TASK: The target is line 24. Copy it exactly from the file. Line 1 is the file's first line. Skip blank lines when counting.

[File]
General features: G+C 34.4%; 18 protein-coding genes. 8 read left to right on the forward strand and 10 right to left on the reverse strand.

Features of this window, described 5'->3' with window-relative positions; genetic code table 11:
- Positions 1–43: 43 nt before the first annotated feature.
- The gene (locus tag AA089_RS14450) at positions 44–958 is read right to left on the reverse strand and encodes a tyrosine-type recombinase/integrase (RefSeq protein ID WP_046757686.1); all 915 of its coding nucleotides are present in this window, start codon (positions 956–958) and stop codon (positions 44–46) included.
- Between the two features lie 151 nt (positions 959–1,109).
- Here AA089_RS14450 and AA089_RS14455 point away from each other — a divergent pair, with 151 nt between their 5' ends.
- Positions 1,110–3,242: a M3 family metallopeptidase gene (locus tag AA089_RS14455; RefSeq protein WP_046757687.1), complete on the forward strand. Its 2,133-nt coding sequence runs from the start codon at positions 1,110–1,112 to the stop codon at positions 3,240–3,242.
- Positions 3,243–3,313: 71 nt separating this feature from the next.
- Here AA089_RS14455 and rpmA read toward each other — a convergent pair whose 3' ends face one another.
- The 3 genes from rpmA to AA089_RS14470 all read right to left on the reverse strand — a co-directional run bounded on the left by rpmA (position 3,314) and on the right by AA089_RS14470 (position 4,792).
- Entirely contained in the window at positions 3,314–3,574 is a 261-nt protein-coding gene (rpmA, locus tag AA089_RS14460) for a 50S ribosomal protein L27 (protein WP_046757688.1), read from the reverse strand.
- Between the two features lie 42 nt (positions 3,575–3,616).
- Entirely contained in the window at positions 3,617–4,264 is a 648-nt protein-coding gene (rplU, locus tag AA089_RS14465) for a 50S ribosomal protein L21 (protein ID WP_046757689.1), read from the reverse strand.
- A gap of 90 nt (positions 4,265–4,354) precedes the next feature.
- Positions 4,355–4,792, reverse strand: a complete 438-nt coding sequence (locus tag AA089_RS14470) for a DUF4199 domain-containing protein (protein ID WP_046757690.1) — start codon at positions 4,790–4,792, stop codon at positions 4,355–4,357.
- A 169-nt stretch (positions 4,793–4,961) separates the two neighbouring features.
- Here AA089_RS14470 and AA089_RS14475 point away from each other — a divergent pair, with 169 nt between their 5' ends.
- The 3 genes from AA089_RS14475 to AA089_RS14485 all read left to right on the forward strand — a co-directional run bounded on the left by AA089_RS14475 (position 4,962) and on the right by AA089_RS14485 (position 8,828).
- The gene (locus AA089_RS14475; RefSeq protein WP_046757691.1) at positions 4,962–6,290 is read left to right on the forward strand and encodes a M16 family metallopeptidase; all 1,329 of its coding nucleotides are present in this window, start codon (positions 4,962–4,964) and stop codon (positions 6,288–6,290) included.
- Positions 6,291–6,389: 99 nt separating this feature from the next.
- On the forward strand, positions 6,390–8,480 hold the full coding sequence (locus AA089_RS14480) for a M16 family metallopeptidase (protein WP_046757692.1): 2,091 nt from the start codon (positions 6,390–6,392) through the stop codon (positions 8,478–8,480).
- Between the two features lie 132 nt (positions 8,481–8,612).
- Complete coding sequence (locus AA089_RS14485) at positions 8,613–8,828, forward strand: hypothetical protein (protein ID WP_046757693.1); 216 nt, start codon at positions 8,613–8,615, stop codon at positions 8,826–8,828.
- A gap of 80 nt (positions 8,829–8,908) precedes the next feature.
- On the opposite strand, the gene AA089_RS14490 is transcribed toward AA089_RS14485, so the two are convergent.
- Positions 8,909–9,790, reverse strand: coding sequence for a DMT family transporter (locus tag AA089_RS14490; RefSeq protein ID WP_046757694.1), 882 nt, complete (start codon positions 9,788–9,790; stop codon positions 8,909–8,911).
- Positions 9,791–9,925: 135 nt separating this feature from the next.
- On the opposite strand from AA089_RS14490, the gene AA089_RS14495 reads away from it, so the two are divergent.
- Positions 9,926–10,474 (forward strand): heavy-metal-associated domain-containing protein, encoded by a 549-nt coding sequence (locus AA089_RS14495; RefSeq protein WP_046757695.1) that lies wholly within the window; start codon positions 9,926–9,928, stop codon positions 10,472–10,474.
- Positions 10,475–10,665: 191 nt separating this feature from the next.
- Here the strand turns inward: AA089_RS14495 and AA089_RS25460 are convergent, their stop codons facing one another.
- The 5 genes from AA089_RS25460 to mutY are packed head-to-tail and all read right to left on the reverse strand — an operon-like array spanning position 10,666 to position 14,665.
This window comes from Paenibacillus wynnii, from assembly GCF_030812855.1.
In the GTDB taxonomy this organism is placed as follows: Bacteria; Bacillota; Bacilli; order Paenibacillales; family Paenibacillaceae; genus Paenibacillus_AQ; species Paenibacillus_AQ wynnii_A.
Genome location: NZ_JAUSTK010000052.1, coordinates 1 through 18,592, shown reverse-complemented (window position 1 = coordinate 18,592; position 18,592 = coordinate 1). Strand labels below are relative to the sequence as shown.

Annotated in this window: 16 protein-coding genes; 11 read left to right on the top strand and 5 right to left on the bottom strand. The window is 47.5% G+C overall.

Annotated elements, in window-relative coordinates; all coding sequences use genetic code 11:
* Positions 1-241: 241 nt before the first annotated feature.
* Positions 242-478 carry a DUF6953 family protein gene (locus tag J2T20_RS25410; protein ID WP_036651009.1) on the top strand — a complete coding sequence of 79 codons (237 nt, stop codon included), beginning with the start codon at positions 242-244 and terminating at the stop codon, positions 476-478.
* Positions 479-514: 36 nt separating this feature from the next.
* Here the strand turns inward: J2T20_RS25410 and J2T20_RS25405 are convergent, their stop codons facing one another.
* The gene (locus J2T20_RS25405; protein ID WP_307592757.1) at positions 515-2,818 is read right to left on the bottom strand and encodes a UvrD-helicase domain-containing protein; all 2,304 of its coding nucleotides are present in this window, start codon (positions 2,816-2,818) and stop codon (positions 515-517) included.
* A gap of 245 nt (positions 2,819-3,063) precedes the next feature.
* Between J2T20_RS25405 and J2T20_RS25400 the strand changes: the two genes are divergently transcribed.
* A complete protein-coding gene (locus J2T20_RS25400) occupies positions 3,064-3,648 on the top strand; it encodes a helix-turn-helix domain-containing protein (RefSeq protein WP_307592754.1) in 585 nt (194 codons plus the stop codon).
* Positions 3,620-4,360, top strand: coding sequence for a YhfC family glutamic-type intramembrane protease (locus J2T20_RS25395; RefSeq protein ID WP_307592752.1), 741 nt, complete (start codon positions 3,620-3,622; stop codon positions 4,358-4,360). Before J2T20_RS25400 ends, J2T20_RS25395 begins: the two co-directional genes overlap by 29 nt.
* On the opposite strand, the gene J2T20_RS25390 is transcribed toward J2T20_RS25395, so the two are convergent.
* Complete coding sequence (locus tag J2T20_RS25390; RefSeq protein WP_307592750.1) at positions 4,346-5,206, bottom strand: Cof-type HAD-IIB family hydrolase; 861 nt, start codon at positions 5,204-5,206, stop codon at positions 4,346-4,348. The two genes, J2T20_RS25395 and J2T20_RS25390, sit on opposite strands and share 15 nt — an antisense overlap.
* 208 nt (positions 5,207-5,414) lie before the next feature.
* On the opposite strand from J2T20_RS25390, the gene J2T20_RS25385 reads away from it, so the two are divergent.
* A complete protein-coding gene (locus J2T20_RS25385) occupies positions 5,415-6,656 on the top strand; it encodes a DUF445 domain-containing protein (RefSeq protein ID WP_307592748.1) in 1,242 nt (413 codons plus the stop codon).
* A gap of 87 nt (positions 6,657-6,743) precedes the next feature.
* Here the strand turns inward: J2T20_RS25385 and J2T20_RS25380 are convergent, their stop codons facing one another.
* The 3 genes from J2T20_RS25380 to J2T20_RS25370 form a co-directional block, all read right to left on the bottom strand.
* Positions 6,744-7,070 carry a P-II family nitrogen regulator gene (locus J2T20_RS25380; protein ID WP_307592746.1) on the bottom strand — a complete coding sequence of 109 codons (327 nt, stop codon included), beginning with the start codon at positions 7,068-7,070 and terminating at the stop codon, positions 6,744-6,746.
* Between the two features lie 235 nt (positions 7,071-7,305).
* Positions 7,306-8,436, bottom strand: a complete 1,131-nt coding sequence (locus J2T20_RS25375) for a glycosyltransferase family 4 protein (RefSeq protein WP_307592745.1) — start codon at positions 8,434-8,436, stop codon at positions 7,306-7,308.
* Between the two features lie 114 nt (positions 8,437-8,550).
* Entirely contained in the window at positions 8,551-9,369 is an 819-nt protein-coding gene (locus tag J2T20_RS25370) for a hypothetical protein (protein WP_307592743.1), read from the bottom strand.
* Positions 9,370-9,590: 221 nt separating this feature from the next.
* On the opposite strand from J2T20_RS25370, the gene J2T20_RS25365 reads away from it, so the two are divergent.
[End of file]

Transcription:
- A gap of 80 nt (positions 8,829–8,908) precedes the next feature.